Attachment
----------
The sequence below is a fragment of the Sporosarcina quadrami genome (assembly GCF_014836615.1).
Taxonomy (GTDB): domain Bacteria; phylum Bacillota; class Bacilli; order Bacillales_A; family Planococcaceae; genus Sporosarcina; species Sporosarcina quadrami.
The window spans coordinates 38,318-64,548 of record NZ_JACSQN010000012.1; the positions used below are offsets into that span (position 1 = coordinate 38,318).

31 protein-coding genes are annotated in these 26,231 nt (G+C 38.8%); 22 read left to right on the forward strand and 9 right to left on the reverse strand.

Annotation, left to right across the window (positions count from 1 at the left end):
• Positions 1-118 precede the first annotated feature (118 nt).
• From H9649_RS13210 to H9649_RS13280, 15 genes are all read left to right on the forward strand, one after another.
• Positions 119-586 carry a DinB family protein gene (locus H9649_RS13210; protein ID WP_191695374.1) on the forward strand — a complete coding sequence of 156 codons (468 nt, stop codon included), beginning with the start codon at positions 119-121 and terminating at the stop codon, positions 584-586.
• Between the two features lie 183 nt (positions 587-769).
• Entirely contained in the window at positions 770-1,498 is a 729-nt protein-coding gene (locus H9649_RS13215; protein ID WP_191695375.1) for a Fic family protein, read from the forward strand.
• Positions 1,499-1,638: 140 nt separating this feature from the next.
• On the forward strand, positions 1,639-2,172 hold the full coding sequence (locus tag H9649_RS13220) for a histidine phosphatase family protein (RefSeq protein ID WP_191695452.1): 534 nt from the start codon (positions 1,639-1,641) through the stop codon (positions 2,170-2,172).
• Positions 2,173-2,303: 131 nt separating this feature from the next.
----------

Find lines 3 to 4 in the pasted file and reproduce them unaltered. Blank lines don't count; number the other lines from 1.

The window spans coordinates 38,318-64,548 of record NZ_JACSQN010000012.1; the positions used below are offsets into that span (position 1 = coordinate 38,318).

31 protein-coding genes are annotated in these 26,231 nt (G+C 38.8%); 22 read left to right on the forward strand and 9 right to left on the reverse strand.